Clear evidence indicates that affective disorders, such as depression, anxiety, and stress disorders emerge at the intersection of pre-existing vulnerability and significant, highly stressful life events. However, there is little research mapping trajectories of psychological adjustment following traumatic events in older adults and existing evidence suggests both advantages and disadvantages to aging in basic emotional processes that underlie disease risk. Current assessment and interventions targeting older populations are inadequate and there is an urgent need for improvements in both conceptual and applied knowledge. This proposed supplement to R01MH113622 will address these needs by the additional recruitment of 100 older adults (age >65) to the existing cohort (n = 400; age 21-65) to facilitate comparison across the adult lifespan. Patients without severe cognitive dysfunction or dementia will be recruited in hospital, and as with the parent grant, assessed beginning at 1 month following injury until 18 months. Assessments include rigorous in-lab indices of cognitive and emotional processes, psychiatric and treatment history, as well as experience sampling at 4 months post injury. Then subsequent follow-up assessments occur at 9, 12, and 18 months. This approach will facilitate modelling of adjustment over time, by age, as well as the investigation of key facets of emotion processing known to predict affective disease. We focus on the super-ordinate construct of Emotion Flexibility (EF) which encompasses the ability to generate or up-regulate emotions, as well as to shift or down-regulate emotions according to needs and/or environmental demands. EF is well- suited to inform models of emotion-related risk and adjustment as it characterizes an optimal balance of two biologically-based, constituent dimensions: ?bottom-up? threat-related processing and ?top-down? cognitive control increasingly recognized as central to all emotion processing. Both dimensions may show meaningful changes with aging, independently, and in relation to each other. Finally, we assess the relationship between EF and the onset of three key transdiagnostic symptoms following trauma: negative mood, ruminative cognition, and sleep disruption. Consistent with NIMH priorities, this supplement would help to explicate the processes that underlie emotion disruptions in older adults as well as begin to identify unique age-related factors that could prove to be predictive of emotion-related disease, thereby informing the development of improved risk assessments and treatment for older patients.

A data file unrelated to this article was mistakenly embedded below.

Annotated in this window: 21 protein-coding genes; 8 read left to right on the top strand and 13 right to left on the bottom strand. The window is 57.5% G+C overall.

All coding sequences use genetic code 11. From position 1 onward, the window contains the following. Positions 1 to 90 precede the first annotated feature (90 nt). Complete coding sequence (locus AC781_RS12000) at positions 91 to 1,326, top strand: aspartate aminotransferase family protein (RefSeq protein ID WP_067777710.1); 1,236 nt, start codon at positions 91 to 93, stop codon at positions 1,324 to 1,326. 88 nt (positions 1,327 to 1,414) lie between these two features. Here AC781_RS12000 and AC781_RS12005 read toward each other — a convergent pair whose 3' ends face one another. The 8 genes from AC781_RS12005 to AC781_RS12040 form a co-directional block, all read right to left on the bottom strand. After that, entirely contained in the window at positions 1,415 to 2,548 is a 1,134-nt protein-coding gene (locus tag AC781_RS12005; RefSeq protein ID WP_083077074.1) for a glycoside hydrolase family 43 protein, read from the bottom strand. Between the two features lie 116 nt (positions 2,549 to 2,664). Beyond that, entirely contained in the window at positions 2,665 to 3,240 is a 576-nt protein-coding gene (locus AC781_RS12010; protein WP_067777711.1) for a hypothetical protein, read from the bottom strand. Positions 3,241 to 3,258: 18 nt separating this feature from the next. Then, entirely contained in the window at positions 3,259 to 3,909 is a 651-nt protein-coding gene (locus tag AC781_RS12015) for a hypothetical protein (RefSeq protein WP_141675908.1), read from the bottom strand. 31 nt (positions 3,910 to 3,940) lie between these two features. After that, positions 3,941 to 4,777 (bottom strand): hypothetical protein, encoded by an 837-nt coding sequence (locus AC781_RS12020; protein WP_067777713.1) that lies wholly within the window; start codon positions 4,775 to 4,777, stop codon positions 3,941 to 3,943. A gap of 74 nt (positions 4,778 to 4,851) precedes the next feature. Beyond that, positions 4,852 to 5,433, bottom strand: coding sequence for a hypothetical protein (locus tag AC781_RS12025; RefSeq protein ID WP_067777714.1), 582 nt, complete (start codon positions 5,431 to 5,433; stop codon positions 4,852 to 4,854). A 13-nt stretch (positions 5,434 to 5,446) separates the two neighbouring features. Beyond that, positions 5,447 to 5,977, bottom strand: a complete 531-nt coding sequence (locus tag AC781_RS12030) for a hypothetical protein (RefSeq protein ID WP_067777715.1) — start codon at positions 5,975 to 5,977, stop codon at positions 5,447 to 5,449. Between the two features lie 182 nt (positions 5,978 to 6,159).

Emotion-related psychiatric disorders, including depression and anxiety, affect a considerable portion of adults in this country and rank as many of the most burdensome diseases worldwide. In this supplement to the parent grant R01MH113622, we follow an additional sample of older adults in order to better understand how aging influences risk for emotion-related diseases over time. In addition, we test the role by which certain other factors, both contemporary and historical (physical health, life stress, social support, psychiatric treatment history, or childhood experiences) may increase or decrease risk across the adult lifespan.